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December 30, 2013 10:49 AM Collateral Damage For Dan Snyder’s View

By Ed Kilgore

The National Football League franchise in (or actually, near) Washington, DC finished its 2013 season with a disappointing 3-13 record yesterday, after a 20-6 loss to the New York Giants. Today Coach Mike Shanahan was fired just a year after leading his team to a division championship.

If you asked the average fan of this much-storied football franchise what would be best for its future, I’d bet nine out of ten would vote for firing the owner, Dan Snyder, whose meddling and feckless ways have made him the epitome of the Bad Sports Owner.

As a contribution to the quiet but ongoing campaign to convince Snyder to take up another hobby, WaMo is proud to publish in our January-February issue a piece by MoJo’s Tim Murphy that reprises a famous off-field incident involving ol’ Dan. It’s his successful campaign to use political influence to get trees on federally managed land chopped down to liberate his view of the Potomac from his tony home in suburban Maryland—but this time, from the viewpoint of a dedicated park ranger who got in the way of Snyder and his friends in the Park Service and the Department of the Interior. Murphy’s reopening of this incident was motivated by:

[T]he settling last fall by the National Park Service (NPS) of a whistleblower complaint over a secret sweetheart deal Snyder extracted nine years ago to give his Maryland home an unobstructed view of the Potomac River. It was a small concession in the grand scheme of things, the kind that the rich and powerful frequently wheedle out of government, especially back then, during the presidency of George W. Bush, when such favors were flowing like booze in a skybox. But its discovery set off a decade-long campaign of bureaucratic retribution over two administrations that nearly sent an innocent man to prison. The story of that little favor wonderfully (if depressingly) encapsulates the essential character of our times, in which average people who play by the rules are made to suffer by the blithe manipulation of those rules by the people at the top.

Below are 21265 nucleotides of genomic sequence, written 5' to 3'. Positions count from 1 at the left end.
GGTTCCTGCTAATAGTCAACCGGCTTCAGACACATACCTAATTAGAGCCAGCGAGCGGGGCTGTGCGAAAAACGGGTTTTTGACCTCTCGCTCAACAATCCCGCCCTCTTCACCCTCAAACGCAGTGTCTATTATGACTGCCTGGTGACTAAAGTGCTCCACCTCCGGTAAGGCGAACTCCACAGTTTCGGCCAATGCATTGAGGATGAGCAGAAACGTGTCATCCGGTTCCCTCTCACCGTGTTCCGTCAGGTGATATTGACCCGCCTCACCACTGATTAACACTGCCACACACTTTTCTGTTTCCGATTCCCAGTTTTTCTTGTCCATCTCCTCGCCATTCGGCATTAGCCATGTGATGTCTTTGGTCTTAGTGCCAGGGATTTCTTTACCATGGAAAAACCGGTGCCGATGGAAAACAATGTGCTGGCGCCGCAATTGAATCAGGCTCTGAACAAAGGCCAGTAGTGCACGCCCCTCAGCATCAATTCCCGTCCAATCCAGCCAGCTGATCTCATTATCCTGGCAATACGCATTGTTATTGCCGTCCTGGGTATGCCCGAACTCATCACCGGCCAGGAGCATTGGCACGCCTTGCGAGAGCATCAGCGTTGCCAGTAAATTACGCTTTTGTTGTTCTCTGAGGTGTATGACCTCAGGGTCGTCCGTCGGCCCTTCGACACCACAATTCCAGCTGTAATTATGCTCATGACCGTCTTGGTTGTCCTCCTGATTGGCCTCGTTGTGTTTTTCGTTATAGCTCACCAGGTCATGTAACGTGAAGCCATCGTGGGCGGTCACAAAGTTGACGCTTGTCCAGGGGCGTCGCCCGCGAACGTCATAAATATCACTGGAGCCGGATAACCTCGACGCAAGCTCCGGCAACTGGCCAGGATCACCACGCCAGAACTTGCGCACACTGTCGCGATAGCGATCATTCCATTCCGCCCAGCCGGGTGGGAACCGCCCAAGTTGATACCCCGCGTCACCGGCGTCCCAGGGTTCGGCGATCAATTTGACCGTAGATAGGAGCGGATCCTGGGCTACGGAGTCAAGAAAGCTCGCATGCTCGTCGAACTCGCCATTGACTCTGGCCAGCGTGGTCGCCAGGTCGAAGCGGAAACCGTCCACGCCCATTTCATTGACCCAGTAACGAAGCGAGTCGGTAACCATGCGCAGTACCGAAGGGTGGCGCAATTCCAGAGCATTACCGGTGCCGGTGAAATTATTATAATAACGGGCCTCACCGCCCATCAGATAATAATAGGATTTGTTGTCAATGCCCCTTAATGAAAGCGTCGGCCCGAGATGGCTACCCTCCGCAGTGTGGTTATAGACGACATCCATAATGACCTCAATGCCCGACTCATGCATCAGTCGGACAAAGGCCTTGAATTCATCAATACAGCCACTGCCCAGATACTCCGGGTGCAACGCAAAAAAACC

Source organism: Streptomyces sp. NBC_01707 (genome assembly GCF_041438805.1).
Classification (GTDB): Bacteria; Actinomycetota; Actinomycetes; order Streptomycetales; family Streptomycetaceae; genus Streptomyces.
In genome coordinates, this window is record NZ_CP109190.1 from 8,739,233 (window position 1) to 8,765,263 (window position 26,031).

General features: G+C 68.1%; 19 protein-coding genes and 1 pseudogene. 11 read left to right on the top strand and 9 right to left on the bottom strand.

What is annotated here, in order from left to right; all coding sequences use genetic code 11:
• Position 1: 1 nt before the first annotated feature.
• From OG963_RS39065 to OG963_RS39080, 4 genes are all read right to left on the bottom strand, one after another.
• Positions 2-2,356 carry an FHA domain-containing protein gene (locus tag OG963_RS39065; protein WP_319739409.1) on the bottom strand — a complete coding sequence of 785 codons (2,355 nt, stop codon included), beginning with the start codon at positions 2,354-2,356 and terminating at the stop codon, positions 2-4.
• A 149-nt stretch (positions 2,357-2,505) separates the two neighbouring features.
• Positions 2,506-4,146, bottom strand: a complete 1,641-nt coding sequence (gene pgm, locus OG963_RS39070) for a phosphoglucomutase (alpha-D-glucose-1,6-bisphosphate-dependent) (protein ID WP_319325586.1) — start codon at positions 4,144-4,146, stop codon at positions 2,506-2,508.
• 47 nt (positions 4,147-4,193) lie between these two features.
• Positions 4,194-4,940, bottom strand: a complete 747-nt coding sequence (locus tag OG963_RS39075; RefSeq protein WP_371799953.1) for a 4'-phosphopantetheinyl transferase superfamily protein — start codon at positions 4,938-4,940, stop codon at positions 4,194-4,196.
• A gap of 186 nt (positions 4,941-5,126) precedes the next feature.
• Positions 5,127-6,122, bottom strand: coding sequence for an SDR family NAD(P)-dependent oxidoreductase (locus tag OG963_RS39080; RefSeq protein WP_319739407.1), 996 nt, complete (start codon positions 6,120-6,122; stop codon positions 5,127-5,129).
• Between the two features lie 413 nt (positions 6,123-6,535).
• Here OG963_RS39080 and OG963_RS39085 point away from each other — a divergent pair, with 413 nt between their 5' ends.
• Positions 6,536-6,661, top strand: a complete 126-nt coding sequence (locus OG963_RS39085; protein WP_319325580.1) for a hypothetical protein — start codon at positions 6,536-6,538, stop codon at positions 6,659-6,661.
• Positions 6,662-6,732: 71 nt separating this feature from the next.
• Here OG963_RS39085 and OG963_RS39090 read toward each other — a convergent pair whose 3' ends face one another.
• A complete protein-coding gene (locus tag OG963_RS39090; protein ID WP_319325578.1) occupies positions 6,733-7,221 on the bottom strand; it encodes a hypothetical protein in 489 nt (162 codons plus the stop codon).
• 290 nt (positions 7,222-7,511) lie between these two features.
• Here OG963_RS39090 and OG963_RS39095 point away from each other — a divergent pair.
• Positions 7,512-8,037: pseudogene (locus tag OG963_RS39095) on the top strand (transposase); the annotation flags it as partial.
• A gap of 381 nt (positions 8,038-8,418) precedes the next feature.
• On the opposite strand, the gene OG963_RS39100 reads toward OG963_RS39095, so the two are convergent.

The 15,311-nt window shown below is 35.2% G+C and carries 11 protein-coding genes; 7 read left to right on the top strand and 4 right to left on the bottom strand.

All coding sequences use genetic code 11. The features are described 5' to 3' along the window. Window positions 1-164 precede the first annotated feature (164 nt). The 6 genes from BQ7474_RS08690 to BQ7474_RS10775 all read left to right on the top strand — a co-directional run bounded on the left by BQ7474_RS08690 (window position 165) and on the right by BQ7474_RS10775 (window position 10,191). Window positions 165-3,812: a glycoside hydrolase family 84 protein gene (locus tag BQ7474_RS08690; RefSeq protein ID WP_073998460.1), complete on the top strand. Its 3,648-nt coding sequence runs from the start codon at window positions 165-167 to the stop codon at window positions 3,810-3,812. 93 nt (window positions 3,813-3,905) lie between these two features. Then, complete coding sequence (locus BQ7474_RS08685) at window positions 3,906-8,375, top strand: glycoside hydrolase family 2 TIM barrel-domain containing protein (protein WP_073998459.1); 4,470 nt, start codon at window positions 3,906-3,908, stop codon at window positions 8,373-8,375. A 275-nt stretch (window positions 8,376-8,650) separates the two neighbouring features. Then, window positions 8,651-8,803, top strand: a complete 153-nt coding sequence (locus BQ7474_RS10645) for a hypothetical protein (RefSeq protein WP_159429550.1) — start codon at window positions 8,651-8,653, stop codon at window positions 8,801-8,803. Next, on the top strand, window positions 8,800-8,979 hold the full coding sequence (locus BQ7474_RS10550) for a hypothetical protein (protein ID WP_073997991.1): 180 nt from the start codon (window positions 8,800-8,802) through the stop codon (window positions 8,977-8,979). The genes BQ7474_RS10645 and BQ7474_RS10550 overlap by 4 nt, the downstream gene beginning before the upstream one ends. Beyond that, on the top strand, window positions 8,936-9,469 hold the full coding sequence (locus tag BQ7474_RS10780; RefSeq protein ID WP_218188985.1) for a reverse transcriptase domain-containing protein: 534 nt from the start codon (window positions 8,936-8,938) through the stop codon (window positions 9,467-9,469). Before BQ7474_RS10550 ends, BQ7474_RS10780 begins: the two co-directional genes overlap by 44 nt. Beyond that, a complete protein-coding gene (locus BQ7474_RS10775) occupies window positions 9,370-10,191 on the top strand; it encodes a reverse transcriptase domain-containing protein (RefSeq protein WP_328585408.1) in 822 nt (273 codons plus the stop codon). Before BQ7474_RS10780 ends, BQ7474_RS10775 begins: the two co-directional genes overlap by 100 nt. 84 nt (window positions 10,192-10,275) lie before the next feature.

The story has a relatively happy ending, but less for the park ranger involved than for Snyder, who got his view and still has his team. Check it out.

Ed Kilgore is a contributing writer to the Washington Monthly. He is managing editor for The Democratic Strategist and a senior fellow at the Progressive Policy Institute. Find him on Twitter: @ed_kilgore.

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